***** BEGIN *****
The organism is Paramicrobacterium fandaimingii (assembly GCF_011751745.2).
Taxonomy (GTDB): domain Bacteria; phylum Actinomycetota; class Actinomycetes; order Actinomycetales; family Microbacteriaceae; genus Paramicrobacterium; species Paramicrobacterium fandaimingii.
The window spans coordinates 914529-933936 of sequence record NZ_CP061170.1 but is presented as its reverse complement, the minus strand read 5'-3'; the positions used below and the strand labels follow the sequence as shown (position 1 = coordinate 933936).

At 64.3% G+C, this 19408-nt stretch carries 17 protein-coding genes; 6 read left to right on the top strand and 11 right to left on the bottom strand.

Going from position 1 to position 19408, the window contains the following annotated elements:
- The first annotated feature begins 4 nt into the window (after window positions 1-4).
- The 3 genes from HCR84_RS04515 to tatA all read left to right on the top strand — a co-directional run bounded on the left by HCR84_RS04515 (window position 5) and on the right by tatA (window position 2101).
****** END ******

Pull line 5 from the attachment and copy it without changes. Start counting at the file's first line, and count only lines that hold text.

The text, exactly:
Going from position 1 to position 19408, the window contains the following annotated elements: